Skip to main content


Edible fungi in basket 2009 G1
Assorted picked edible mushrooms in a basket.
Edible mushrooms are the fleshy and edible fruit bodies of several species of macrofungi (fungi which bear fruiting structures that are large enough to be seen with the naked eye). They can appear either below ground (hypogeous) or above ground (epigeous) where they may be picked by hand. Edibility may be defined by criteria that include absence of poisonous effects on humans and desirable taste and aroma.
Edible mushrooms are consumed for their nutritional value and they are occasionally consumed for their supposed medicinal value. Mushrooms consumed by those practicing folk medicine are known as medicinal mushrooms. While hallucinogenic mushrooms (e.g. psilocybin mushrooms) are occasionally consumed for recreational or religious purposes, they can produce severe nausea and disorientation, and are therefore not commonly considered edible mushrooms.
Edible mushrooms include many fungal species that are either harvested wild or cultivated. Easily cultivatable and common wild mushrooms are often available in markets, and those that are more difficult to obtain (such as the prized truffle and matsutake) may be collected on a smaller scale by private gatherers. Some preparations may render certain poisonous mushrooms fit for consumption.

Before assuming that any wild mushroom is edible, it should be identified. Accurate determination and proper identification of a species is the only safe way to ensure edibility, and the only safeguard against possible accident. Some mushrooms that are edible for most people can cause allergic reactions in some individuals, and old or improperly stored specimens can cause food poisoning. Great care should therefore be taken when eating any fungus for the first time, and only small quantities should be consumed in case of individual allergies. Deadly poisonous mushrooms that are frequently confused with edible mushrooms and responsible for many fatal poisonings include several species of the Amanita genus, in particular, Amanita phalloides, the death cap. It is therefore better to eat only a few, easily recognizable, species, than to experiment indiscriminately. Moreover, even species of mushrooms that are normally edible may be dangerous, as mushrooms growing in polluted locations can accumulate pollutants such as heavy metals.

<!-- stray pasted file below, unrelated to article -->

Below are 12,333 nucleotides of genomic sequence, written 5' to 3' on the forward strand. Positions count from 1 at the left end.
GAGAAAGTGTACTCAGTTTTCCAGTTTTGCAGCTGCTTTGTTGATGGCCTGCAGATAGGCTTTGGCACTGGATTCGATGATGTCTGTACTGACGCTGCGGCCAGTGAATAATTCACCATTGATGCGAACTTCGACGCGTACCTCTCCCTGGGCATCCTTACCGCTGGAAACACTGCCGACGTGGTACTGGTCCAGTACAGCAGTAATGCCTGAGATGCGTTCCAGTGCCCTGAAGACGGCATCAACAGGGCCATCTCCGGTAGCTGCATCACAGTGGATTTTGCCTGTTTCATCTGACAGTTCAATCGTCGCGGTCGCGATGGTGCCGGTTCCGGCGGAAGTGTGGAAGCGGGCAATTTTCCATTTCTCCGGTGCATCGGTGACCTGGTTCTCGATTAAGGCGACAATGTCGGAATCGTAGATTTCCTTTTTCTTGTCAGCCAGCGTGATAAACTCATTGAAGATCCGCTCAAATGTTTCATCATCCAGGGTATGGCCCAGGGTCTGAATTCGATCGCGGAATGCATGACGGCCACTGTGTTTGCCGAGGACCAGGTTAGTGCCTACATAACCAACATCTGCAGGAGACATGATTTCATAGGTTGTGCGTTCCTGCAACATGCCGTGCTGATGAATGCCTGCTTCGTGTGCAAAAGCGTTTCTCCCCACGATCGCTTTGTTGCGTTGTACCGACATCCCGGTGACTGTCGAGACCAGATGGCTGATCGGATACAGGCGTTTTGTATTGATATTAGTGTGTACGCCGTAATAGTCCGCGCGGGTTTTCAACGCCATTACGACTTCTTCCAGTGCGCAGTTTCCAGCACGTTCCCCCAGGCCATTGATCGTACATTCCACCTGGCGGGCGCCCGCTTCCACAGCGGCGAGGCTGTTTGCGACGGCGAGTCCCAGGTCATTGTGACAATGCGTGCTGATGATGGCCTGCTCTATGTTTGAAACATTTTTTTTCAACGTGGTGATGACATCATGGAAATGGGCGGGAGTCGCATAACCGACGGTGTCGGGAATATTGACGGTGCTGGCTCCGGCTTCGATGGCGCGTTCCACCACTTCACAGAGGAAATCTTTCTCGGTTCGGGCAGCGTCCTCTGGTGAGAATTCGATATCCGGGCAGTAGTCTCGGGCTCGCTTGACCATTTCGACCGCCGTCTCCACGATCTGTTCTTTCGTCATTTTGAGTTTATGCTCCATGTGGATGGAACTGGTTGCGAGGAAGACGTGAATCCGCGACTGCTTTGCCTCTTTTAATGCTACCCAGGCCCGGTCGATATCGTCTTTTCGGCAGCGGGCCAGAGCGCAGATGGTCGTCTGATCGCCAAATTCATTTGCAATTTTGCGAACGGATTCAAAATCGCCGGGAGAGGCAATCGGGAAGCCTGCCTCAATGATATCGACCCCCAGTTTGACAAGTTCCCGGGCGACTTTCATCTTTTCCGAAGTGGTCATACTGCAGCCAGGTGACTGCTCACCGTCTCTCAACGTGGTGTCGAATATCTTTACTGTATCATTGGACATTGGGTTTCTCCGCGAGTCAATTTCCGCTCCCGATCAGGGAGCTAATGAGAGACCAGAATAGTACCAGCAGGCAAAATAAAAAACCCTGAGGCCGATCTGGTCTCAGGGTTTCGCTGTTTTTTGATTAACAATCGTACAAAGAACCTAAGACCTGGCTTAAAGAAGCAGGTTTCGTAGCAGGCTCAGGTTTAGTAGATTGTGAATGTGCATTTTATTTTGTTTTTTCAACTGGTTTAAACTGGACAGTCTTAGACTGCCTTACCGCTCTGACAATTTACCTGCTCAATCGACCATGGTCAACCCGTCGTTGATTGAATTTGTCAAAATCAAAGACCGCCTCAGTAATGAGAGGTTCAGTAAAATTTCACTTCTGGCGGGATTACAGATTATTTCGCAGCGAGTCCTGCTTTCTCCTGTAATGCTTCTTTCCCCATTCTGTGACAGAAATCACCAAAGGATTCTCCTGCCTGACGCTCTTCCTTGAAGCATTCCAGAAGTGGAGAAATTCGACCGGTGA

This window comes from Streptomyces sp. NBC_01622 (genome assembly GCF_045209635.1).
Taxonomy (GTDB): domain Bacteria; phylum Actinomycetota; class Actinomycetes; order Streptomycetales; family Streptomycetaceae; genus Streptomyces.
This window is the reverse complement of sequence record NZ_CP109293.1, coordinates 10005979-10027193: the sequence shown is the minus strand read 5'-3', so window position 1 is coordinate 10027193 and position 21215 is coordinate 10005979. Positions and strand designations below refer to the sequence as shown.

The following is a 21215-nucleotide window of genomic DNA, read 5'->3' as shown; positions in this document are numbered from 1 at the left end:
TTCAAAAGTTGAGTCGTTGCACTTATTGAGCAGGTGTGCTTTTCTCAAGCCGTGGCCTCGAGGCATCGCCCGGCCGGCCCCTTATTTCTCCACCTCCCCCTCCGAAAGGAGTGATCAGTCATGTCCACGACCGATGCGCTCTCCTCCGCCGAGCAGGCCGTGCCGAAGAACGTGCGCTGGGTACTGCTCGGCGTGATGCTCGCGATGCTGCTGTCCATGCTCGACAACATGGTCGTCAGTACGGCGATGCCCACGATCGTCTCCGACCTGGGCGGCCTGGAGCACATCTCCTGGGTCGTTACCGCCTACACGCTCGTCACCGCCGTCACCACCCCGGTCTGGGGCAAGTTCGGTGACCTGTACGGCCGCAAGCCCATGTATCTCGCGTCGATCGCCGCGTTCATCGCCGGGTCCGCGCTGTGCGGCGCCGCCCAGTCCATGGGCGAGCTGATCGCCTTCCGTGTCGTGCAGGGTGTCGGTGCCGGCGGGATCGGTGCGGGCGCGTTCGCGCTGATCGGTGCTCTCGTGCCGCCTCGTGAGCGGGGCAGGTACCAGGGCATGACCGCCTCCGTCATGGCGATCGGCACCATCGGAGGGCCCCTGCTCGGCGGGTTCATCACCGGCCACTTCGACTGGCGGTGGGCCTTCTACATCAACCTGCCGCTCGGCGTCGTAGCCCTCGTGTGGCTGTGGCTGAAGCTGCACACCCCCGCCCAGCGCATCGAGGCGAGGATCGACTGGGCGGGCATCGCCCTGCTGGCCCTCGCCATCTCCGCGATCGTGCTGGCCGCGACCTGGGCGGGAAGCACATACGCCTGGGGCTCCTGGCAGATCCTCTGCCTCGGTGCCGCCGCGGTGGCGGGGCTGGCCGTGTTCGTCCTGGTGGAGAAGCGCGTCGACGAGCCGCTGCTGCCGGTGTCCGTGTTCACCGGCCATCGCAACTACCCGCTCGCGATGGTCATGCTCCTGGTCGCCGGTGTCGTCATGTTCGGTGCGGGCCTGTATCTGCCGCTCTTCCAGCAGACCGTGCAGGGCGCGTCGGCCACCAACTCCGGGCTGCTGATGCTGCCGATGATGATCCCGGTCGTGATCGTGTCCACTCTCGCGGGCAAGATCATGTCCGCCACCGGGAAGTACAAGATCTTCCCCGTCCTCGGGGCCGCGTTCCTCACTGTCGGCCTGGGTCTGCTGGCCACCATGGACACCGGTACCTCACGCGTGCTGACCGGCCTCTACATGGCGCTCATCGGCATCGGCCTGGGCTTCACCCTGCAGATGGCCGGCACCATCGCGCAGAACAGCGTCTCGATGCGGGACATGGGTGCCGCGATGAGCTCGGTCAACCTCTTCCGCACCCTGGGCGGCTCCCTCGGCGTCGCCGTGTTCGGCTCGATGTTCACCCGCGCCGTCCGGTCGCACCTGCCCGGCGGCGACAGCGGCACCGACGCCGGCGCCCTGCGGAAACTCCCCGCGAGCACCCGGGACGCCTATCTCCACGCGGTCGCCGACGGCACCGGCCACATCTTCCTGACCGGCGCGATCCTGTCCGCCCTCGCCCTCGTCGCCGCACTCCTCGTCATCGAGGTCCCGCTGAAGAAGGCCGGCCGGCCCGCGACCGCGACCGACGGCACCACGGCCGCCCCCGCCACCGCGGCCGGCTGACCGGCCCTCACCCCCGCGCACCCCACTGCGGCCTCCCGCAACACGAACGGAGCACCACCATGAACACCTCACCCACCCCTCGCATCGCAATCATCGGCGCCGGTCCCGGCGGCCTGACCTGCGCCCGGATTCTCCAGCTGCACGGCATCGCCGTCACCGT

Italian-Style Stuffed Mushrooms

These meatless appetizers are great at cocktail parties.

Makes 12.

12 large Mushrooms
2 Tablespoons Olive oil
2 Tablespoon Red wine
1 1/2 cups Breadcrumbs
3/4 cup Asiago (or Parmesan) cheese, grated
1/2 teaspoon Garlic, minced

Pre-heat the oven to 375. Remove the stems from the mushrooms. Heat the oil in a skillet. Mince the stems and cook them in the oil for 3 minutes. Add the wine and cook for 1 minute longer. Remove from the heat. Toss in the remaining ingredients. Divide the stuffing into the mushroom caps. Bake on a lightly greased cookie sheet for 30-40 minutes (or until lightly browned). Serve warm.

Noodles With Wild Mushrooms

This simple side dish goes well with pork or chicken.

Serves 4.

1 pound of Noodles (fresh or frozen)
12 ounces Mushrooms (Portobello, shiitake or porcini), diced
8 Tablespoons Butter
2 Tablespoons Chicken broth
2 Tablespoons Beef broth
2 Tablespoons Parsley, chopped
Salt and pepper to taste

Melt the butter in a skillet. Add the mushrooms and saute until just soft. Add the broths and parsley. Cook the noodles in a separate pot. Drain and toss with the mushroom sauce. Reheat if necessary. Check the seasonings. Serve warm.

Portobello Risotto

The full flavor of Portobello mushrooms goes well with Arborio rice.

Serves 4.

1 Tablespoon Olive oil
1 tablespoon Butter
1/4 cup Shallots, minced
1 cup Portobello mushrooms, diced
4 cups Chicken broth, warmed
1 cup Arborio rice

Heat the oil and butter in a heavy skillet over medium heat. Add the shallots and mushrooms. Cook until soft (about 4 minutes). Add the rice and cook for 3 minutes longer. Slowly add the broth, one cup at a time, until the mixture is slightly creamy. Serve immediately.

Roasted Mushrooms

These make a great topping for grilled steak.

Makes about 1 1/4 cups.

8 ounces Mushrooms, fresh, quartered
1 1/2 Tablespoons Onions, minced
1/2 teaspoon Garlic, minced
1/4 teaspoon Thyme
1 1/2 Tablespoon White wine
1 Tablespoon Olive oil
Salt and pepper to taste

Pre-heat the oven to 375. Toss together all ingredients. Place in a casserole dish, cover and cook for 35 minutes (stirring occasionally).


Popular posts from this blog

Modern Pasta e Fagioli Recipe -

Modern Pasta e Fagioli Recipe - :

Focaccia di Recco Recipe -

Focaccia di Recco Recipe - :

Pork Marsala Recipe -

Pork Marsala Recipe - :